Africa’s premier entrepreneurship initiative, the Anzisha Prize, is applying the lessons learnt over the past decade of its existence to tackle challenges slowing entrepreneurship success on the continent. The initiative has for the past 10 years discovered and nurtured entrepreneurial talent within the age group 15 to 22. These are young people who are running job generative businesses in different sectors of African economies including agriculture, education, technology and social entrepreneurship.
In the past decade, the initiative has understood the importance of investing in high potential young entrepreneurs and that this provides a springboard for transformational change on the continent. Leveraging this, the initiative is introducing a longer and phased fellowship programme that focuses specifically on the growth of these businesses and rewards jobs generative initiatives.
According to Josh Adler, Director of the Anzisha Prize, this change affords the initiative to not only celebrate young entrepreneurs and their businesses but to also facilitate sustainable job creation.
“This year, we are in the fortunate position where the program can leverage the lessons and experiences accumulated over the last decade to inform changes in the venture- building support that we provide our entrepreneurs. For example, the Fellowship is now designed in different phases that span three years and, in the period, we will actively track performance and provide capital resources to support growth that is linked to job creation, increased revenue generation and optimization of productivity,” says Adler.
The entrepreneurs that make it into the fellowship will receive annual stipends injected into their businesses. And, during this period, they will be eligible to access short-term educational programmes, as well as networking opportunities with mentors and potential investors.
The new format offers the entrepreneurs access to a network of businesses that are successful in the different sectors both to learn industry trades and to form potential partnerships.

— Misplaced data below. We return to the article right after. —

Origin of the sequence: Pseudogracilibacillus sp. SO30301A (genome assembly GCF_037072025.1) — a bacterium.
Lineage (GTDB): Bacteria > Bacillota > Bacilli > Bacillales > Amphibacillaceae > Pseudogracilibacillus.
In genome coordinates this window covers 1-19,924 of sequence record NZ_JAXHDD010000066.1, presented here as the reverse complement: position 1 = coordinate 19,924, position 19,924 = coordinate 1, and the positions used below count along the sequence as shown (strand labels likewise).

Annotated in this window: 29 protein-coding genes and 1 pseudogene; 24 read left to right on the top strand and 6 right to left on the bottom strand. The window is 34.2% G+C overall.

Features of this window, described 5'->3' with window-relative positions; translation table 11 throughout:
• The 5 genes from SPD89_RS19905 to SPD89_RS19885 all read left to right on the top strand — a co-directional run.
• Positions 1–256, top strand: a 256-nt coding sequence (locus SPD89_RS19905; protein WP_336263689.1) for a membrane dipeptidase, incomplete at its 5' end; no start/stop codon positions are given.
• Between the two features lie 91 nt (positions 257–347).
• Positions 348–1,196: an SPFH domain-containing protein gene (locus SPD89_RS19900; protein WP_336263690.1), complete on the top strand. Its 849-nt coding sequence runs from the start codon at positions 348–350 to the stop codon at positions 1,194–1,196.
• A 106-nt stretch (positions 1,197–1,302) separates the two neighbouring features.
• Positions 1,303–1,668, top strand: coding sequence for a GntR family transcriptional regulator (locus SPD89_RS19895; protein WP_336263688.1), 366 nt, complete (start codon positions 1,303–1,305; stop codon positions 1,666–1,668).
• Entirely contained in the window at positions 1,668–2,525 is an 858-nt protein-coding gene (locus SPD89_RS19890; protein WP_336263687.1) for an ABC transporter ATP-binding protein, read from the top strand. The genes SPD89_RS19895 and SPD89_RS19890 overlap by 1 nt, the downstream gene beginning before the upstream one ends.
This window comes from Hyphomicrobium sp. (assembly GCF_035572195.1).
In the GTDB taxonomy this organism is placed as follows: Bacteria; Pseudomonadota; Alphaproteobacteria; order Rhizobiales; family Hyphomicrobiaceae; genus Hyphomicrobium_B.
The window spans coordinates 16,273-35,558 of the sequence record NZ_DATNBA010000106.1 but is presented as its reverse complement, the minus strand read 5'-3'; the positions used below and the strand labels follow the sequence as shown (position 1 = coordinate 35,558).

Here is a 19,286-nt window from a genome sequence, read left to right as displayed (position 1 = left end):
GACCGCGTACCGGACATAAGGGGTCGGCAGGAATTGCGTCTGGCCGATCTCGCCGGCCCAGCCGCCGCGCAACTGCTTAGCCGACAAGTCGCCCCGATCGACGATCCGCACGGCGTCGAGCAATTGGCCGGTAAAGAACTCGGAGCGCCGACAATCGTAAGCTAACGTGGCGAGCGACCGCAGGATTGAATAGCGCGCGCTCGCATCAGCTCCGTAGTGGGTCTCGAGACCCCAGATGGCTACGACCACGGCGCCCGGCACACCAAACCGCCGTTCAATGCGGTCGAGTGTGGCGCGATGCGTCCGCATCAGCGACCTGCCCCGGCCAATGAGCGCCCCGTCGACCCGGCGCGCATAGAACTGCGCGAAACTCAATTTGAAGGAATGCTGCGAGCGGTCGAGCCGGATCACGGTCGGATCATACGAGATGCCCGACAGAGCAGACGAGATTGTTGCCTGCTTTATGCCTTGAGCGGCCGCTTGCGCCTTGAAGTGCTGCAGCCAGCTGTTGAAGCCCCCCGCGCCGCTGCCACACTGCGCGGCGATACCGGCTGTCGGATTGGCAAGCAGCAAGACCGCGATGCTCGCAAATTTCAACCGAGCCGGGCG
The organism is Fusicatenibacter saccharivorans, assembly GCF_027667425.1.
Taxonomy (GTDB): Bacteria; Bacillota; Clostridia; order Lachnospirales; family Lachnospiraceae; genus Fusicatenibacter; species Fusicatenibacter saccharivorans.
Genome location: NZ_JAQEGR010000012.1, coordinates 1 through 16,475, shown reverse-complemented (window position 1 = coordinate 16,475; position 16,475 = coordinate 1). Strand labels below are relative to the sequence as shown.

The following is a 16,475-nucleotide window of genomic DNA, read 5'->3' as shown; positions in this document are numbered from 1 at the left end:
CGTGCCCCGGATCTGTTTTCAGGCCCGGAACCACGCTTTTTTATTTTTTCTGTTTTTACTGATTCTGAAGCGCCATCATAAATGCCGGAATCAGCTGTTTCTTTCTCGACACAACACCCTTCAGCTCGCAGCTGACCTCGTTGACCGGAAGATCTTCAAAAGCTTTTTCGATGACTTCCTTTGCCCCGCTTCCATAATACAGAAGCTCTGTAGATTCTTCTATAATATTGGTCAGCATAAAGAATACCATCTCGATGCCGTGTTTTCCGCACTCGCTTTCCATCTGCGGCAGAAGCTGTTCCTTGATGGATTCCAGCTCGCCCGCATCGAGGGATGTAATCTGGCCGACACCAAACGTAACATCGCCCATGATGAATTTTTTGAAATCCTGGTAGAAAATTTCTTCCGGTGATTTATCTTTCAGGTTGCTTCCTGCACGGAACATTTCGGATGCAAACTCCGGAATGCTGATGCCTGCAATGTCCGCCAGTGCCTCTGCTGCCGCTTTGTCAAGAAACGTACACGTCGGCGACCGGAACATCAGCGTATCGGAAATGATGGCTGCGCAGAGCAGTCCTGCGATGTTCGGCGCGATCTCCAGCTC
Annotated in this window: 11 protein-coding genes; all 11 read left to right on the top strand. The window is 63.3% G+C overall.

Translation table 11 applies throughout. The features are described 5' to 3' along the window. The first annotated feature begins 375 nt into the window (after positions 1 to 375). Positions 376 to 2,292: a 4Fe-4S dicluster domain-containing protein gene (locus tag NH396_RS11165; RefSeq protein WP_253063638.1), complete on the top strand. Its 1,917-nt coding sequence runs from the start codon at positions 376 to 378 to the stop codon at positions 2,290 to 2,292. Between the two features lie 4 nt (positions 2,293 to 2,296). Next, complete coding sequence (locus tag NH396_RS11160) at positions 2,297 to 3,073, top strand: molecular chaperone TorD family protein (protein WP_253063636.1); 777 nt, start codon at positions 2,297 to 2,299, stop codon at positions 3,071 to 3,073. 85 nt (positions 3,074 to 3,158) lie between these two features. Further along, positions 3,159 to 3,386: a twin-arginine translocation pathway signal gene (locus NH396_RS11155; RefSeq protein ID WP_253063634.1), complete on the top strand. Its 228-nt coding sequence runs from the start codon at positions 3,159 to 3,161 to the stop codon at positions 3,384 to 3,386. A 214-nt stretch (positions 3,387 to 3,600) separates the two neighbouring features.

“We are specifically interested in playing a role in cultivating the successes of these businesses. In this revamped programme, the best performing businesses will be measured in categories including an increase in revenue, job creation and integration of systems and processes that improve productivity,” Adler adds.
The revamped programme introduces a televised 4-episodes documentary series called The Quest which takes the public on a trip from Cape to Cairo, discovering entrepreneurial gems across the continent. The Quest is followed by The Journey, which documents the year’s Fellows on the 3-year journey to achieving the set goals for growth – from the application stage to the time they graduate from the Fellowship.
“These exciting changes not only allow us to foster and track the entrepreneurs’ growth but also document the entire process, watching them succeed during the application phase and through the Fellowship program, to graduation. We are also happy that we can now increase the number of the top Fellows to 26, which for us means we now support even more businesses,” says Thokoza Mjo, Head of the Anzisha Prize Fellowship.
The 2021 Top 26 Fellows will be announced officially in the last week of October 2021. These include young entrepreneurs in agriculture, education, fashion, technology and manufacturing – from 17 countries including South Africa, Benin, Cameroon, Côte D’Ivoire, Democratic Republic of Congo, Guinea, Kenya, Madagascar, Zimbabwe, Malawi, Mali, Namibia, Nigeria, Sierra Leone, Tanzania, Togo and Uganda.
Lastly, the application season has also been moved to an earlier time this year. Young entrepreneurs between the ages of 15 and 22 from the African continent are invited to apply from the 19th of October 2021 for the 2022 Fellowship cohort.